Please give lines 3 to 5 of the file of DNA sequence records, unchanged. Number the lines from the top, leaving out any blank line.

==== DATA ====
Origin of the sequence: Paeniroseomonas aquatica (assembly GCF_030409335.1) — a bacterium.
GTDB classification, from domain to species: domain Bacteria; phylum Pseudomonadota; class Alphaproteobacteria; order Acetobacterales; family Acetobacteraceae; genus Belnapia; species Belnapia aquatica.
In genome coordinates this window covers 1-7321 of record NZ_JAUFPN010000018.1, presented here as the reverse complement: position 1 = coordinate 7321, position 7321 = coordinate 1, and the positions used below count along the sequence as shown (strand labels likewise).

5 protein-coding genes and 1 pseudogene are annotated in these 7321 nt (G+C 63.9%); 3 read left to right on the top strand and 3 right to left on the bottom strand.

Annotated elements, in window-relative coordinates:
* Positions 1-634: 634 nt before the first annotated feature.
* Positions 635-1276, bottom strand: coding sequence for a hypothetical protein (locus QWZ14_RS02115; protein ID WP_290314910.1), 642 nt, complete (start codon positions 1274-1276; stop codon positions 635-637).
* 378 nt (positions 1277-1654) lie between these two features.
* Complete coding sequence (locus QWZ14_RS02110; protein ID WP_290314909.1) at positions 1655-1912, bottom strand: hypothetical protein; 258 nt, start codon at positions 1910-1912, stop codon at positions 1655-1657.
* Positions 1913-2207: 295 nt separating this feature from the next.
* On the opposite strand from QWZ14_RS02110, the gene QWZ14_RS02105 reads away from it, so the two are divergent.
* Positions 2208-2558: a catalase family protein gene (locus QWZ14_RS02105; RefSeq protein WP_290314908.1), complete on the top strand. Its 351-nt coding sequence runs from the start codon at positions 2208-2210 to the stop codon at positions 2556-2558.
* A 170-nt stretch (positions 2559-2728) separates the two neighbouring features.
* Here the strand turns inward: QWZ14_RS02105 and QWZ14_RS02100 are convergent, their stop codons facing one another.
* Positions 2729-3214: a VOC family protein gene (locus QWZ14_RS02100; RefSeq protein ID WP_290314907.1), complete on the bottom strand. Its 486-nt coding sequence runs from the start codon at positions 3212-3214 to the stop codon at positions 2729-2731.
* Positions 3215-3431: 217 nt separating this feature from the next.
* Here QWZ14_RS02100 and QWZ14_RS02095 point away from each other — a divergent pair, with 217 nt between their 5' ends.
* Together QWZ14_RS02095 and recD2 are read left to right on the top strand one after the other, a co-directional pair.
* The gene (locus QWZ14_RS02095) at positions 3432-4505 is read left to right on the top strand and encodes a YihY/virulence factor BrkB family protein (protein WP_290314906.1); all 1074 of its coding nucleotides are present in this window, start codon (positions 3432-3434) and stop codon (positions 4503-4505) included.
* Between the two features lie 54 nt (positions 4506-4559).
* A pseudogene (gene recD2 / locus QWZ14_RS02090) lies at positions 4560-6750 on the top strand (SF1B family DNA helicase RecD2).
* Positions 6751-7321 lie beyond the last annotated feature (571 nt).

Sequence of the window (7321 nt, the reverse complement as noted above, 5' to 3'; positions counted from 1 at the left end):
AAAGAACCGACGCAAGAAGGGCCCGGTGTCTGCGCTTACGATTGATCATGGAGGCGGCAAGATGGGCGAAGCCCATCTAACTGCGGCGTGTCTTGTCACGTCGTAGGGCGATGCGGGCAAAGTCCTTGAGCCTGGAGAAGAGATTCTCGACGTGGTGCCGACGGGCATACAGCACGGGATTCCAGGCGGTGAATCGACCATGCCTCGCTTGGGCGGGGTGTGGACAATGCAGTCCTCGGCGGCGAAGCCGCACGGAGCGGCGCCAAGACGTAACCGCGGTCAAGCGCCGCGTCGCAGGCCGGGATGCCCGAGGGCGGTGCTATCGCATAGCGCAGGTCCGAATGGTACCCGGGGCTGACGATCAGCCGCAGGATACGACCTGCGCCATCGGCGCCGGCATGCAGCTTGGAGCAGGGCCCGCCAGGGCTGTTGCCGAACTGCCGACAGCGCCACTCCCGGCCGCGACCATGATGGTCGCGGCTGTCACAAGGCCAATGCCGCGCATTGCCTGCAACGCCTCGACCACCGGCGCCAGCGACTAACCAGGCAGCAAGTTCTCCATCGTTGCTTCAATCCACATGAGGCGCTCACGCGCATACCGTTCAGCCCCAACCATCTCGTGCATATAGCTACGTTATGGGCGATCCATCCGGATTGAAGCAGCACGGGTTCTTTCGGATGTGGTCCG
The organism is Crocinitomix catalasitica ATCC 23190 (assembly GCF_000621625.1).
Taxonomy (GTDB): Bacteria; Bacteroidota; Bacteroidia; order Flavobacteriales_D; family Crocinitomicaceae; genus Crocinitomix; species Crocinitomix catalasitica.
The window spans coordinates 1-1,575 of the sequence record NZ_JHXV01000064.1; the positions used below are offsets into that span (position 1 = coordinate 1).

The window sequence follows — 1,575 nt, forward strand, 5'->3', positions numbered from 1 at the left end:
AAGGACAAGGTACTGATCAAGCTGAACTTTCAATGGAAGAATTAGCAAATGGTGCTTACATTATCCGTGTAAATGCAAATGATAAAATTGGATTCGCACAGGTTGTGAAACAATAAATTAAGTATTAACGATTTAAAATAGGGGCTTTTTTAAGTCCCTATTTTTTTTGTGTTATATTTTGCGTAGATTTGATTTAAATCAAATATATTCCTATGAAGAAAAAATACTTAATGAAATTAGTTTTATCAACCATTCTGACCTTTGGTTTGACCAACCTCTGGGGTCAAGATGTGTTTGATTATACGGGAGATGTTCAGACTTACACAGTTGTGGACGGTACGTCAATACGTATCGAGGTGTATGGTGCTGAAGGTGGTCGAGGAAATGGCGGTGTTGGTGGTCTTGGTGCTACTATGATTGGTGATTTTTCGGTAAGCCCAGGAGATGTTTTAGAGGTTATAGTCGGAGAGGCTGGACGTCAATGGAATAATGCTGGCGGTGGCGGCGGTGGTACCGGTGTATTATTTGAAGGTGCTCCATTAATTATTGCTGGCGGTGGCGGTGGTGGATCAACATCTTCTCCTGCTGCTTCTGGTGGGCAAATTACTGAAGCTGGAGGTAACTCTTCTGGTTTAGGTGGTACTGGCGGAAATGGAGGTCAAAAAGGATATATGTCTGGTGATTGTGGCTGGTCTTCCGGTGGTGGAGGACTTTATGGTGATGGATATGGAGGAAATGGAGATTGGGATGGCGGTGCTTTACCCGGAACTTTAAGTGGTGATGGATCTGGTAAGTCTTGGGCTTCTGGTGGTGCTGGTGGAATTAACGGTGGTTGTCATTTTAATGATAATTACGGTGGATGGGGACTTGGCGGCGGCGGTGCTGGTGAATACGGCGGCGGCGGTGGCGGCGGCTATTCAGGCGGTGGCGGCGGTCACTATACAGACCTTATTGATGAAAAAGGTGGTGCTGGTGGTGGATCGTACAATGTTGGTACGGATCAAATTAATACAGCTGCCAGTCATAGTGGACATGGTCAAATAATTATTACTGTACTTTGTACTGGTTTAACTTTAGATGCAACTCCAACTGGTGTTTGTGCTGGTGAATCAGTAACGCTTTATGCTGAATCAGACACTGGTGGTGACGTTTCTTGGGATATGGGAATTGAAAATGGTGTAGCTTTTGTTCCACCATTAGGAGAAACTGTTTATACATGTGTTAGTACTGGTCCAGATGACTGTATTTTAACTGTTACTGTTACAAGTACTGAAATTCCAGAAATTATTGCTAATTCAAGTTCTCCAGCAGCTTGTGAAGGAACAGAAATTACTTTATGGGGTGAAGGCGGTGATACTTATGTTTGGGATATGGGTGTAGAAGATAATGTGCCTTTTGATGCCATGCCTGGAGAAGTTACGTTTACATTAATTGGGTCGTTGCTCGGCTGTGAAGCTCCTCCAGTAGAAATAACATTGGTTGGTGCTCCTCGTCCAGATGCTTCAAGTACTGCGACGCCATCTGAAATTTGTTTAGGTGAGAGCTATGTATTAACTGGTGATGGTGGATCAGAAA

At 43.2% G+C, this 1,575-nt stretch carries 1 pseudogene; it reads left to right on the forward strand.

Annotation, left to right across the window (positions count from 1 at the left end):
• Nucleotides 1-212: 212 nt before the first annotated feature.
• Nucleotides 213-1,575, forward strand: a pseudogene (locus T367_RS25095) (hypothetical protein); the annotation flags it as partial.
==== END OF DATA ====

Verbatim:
In genome coordinates this window covers 1-7321 of record NZ_JAUFPN010000018.1, presented here as the reverse complement: position 1 = coordinate 7321, position 7321 = coordinate 1, and the positions used below count along the sequence as shown (strand labels likewise).

5 protein-coding genes and 1 pseudogene are annotated in these 7321 nt (G+C 63.9%); 3 read left to right on the top strand and 3 right to left on the bottom strand.

Annotated elements, in window-relative coordinates: